The most obvious fact about movement toward a stateless society is that it’s a long-term project. Just as Rome was not built in a day, millennia of government and hundreds of years of the modern nation-state will not be un-built in a day.
Even if some catastrophic event came along and decapitated the world’s regimes for us, that wouldn’t get us where we are going.
For one thing, the attitudes and beliefs that kept those regimes going for so long would still remain. The disappearance of government as we know it would quickly be followed by massive, organized efforts to rebuild government as we know it.
For another, the stateless society is not a nihilistic concept. It isn’t a nothingness that excludes the existence of permanent (or at least longstanding) institutions. Far from it! What the anarchist advocates is the creation of new, better institutions — institutions built on a foundation not of coercive hierarchy, but of the uncoerced cooperation which flourishes in an environment of individual freedom.
History abounds with “end times” predictions. Often they’re of a religious nature, but radical politics has provided its share of such prophecies. When the Bolsheviks took control of Russia, for example, they believed that they were within years of instigating and leading worldwide revolution. Some early anarchists believed that they could usher in a millennium of statelessness through the right “Propaganda of the Deed” — kill the right politician, strike versus the right corporation, and the ball would roll quickly and unstoppably downhill.
Such predictions have always proven naive and premature, and my purpose in this column is not to stoke my readers with a false hope that they’ll live in a stateless society a year from today. Nonetheless, 2010 will be a year of opportunities, and I hope that we’ll exploit those opportunities to their last full measure.
The modern nation-state as such is in a period of crisis.
Governments around the world are standing atop the shoulders of their drowning subjects in order to keep the state’s head above a sea of debt. It’s a good bet that when the alternative becomes “shrug the burden off or breathe saltwater,” those subjects will choose the former. States will fall. Yes, most of them will be replaced by new states or by “reformed” versions of the old ones, but that whole process constitutes a window of opportunity to talk with the subjects and influence their thoughts and actions.
Many states — the US and the NATO governments, much of southern Asia, et. al. — find themselves locked in unsuccessful military struggles with non-state opponents. Say what you will about the al Qaeda network (and I’ll heartily agree that they are bad actors, that their tactics are repugnant, and that their aim is statist), but they’ve thus far proven themselves more resilient and adaptive than the states they are at war with. The inability of the state to grapple with such threats becomes more and more apparent each day, not only to its enemies but to the subjects who expect it to do so.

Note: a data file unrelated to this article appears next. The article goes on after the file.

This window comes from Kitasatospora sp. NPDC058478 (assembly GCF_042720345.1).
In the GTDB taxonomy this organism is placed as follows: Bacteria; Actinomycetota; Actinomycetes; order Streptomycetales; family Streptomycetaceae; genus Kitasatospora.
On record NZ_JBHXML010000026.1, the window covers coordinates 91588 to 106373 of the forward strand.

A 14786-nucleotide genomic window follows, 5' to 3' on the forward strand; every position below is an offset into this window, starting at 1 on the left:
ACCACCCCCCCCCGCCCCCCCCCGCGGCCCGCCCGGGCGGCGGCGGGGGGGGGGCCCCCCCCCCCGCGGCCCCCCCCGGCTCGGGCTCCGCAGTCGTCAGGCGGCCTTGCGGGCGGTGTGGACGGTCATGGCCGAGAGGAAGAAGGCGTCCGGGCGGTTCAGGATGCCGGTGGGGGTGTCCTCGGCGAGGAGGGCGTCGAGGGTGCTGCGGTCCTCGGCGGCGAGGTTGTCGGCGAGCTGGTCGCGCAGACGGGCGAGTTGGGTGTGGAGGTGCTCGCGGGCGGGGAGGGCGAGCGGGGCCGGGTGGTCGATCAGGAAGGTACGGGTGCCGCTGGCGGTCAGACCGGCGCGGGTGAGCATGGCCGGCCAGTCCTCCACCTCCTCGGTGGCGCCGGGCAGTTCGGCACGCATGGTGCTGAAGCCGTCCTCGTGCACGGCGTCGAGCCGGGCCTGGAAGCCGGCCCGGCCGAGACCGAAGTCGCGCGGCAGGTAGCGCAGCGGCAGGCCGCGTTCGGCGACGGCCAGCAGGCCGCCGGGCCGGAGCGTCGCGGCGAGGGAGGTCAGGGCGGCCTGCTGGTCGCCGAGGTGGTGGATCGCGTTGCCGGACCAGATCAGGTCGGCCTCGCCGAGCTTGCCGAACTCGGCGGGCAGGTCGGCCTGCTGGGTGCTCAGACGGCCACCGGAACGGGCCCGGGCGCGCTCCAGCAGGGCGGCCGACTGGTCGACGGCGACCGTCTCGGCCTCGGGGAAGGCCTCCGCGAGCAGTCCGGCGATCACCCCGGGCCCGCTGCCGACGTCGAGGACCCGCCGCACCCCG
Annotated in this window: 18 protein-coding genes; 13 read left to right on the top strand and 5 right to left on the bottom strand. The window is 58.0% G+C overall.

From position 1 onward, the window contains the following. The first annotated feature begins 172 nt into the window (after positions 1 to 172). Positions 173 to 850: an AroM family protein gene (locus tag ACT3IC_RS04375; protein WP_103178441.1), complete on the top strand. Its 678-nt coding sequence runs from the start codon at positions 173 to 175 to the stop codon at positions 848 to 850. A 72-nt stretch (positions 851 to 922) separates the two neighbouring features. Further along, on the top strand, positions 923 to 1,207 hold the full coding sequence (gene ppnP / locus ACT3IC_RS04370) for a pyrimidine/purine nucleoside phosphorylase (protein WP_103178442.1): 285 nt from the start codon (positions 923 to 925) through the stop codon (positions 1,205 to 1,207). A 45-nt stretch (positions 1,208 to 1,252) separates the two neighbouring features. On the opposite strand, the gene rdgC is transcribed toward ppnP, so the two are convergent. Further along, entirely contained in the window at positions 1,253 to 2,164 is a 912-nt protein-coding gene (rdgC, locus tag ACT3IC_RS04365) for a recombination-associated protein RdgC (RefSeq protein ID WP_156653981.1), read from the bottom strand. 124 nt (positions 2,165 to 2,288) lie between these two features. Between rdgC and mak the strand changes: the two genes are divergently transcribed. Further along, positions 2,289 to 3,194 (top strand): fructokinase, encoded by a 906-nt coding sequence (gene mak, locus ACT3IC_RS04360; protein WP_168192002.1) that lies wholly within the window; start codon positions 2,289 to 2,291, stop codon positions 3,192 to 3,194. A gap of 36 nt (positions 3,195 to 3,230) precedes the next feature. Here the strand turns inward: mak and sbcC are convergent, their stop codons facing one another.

No, the state is probably not in its final crisis, but it is beleaguered. And proponents of the stateless society should seize the day given us by that fact.
The mission of the Center for a Stateless Society (a mission I hope you’ll continue to support) is to communicate anarchist ideas to the general public. We’ll continue doing that, but communication is only part of the big picture.
It’s time to start “building the new society in the shell of the old.” As we at C4SS work on communicating the ideas, I hope that you will begin putting together the post-state society in situ. “Build it and they will come.” We’re trying to send them your way. What will you have to show them when they get there?
It’s time for cooperatively organized mutual aid networks.
It’s time for non-government money.
It’s time for non-government courts.
It’s time for non-government security and defense agencies.
Most importantly, it’s time for those creating all of the above — and yes, I know that that’s a process well under weigh already — to begin more effectively networking with each other, to come out of the shadows and advertise yourselves as the alternative, to take your offerings to market in a big way. It’s time for the Revolutionary Agorist Cadre!
Over the course of 2010, I hope to be able to advise anyone and everyone my column reaches of the existence of many of the alternative institutions you are already building so that they can get involved and start transitioning their own lives out from under the burden of the state. Get those projects functional and ready for prime time, and let me know about them.
Let’s make 2010 the Year of the Anarchist!